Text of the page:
So that's why we felt that there is, certainly a concern about some inventory build up, but it probably would be incremental rather than a drastic change.

Mehdi Hosseini - FBR

Just very quickly, especially with the 12-inch capacity becoming tight, I would imagine, as it happens with every cycle, some customers want to get into the queue and maybe order more than what they really need, just to make sure that they have the components for the back-to-school. Is that what you just referred to as a moderate inventory build out, just to make sure that there's enough components for Augusts' build out?

Dr. Rick Tsai

We certainly recognize the possibility of what you just described. Although, as Lora just said, the 12-inch fab utilization, being quite a bit higher of course compared to the first quarter, but we are not at a stage as the last gentlemen mentioned, of turning away orders by any means. So, yes, the possibility is there and also inventory days are perceived or at least can be perceived to increase by maybe a few days. But, like I said, we do not believe it will be a big drastic change.

Operator

Your next question comes from the line of Michael McConnell from Pacific Crest Securities. Please proceed.

Michael McConnell - Pacific Crest Securities

Looking at the gross margin, which was quite impressive, if we move into the second half of the year, I understand the utilizations and the flow of utilization will be pinned to your margin improvement.

With respect to the cost side, are some of these temporary reductions going to be alleviated in the second half of the year? I'm assuming some of that is employees that you're going to be adding back into the organization, so should we still think about every 100 basis points of utilization equating to roughly about 300 to 400 basis points of gross margin? What we should be thinking about with respect to modeling?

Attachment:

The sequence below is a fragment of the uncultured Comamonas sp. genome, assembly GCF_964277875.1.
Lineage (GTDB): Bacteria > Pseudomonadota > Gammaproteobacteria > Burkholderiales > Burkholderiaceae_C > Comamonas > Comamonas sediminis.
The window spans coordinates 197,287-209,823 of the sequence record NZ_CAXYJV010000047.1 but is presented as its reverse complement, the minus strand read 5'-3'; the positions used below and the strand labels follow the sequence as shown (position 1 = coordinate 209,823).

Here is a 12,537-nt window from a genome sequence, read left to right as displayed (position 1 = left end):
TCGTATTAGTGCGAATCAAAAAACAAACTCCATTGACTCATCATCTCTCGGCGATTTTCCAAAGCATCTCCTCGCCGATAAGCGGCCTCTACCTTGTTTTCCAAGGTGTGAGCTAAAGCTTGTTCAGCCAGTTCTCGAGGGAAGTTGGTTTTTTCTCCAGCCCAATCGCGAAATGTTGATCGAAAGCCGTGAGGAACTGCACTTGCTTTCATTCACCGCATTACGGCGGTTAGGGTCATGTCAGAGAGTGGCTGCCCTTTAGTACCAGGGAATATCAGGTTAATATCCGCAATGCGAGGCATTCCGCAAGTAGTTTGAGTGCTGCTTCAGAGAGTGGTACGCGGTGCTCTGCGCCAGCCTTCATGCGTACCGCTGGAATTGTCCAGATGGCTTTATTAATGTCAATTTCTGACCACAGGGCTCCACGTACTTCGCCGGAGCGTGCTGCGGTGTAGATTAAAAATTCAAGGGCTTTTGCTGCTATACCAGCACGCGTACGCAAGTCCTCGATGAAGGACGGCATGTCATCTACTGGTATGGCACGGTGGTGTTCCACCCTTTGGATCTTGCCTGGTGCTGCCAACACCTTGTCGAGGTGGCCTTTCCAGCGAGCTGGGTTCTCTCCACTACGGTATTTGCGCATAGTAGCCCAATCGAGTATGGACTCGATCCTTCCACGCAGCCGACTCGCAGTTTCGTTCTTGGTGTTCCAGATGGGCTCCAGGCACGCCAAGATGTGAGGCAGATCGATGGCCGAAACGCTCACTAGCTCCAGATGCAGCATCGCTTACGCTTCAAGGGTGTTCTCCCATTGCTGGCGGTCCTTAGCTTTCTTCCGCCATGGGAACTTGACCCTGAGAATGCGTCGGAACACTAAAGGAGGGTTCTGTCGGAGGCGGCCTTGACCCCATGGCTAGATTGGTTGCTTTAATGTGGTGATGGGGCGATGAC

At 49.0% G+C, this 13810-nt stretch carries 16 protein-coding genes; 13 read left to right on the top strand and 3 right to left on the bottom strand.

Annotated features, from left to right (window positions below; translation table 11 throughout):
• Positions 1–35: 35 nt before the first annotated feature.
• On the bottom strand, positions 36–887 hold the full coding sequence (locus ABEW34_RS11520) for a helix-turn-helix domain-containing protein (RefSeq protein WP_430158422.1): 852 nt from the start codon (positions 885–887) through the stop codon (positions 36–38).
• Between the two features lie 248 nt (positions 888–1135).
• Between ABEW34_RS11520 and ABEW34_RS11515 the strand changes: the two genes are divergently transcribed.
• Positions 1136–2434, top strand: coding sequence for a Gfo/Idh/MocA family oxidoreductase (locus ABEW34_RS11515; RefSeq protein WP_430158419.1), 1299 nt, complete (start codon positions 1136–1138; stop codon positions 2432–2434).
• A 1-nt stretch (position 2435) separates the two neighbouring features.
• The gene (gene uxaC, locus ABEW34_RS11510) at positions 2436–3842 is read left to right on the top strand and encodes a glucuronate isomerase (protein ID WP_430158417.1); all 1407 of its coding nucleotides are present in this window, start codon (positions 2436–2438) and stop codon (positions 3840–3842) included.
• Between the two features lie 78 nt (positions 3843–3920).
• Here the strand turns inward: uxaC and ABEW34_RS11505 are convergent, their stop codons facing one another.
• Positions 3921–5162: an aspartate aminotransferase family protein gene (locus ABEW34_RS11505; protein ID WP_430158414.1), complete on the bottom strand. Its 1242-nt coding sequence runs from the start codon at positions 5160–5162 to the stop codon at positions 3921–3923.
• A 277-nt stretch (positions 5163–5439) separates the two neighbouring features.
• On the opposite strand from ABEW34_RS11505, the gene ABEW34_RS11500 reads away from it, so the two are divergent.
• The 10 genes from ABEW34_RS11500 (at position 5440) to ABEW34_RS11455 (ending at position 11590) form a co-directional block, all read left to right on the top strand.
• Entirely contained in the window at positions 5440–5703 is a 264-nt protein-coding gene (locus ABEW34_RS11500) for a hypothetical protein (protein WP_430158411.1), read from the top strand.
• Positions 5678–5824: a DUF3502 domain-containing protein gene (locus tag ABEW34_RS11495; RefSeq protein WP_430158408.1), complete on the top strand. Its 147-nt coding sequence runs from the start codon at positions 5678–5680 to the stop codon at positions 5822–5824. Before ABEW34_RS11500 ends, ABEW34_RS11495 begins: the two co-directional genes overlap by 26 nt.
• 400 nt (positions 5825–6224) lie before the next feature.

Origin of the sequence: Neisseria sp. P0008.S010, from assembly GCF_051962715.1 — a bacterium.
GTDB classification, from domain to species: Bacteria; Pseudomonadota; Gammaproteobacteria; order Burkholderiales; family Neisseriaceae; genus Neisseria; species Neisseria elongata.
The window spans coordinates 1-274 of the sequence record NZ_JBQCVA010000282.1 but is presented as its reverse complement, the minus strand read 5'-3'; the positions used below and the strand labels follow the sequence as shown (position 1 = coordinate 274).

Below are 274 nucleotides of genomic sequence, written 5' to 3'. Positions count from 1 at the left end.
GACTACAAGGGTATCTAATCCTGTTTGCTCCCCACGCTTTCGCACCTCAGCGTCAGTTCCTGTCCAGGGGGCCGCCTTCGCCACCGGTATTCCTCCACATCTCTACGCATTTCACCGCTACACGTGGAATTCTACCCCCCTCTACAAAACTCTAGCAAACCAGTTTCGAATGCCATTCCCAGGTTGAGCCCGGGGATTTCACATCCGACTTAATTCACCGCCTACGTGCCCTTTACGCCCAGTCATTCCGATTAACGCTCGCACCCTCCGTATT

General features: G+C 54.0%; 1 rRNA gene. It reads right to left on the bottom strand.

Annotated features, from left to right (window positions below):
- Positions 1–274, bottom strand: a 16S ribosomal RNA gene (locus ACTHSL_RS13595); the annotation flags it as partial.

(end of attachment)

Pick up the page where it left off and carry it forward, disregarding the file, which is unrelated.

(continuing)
Lora Ho

When the utilization reach to a normal level, 80%, 85%, what you describe is correct, 100 basis point utilization will give us about 30 basis point of profit margin. So the sensitivity goes down as the utilization is getting higher. Just like we have seen in the first quarter and second quarter, utilization was quite sensitive. As the utilization is getting higher, it will not be so sensitive going forward.

Michael McConnell - Pacific Crest Securities

So I guess there is a possibility though off of whatever we're implying for your utilization in Q2, which is still substantially below 100%, that we still have a lot of room for further improvement in the back half of the year, should utilizations continue to improve.

Lora Ho

That's true.

Michael McConnell - Pacific Crest Securities

Looking at 45 or 40-nanometer, could you talk about how yields are going? There's been some talk that yields have been problematic early on. What percentage of revenue you are expecting 40-nanometer to be by the end of the year of total revenue?

Dr. Rick Tsai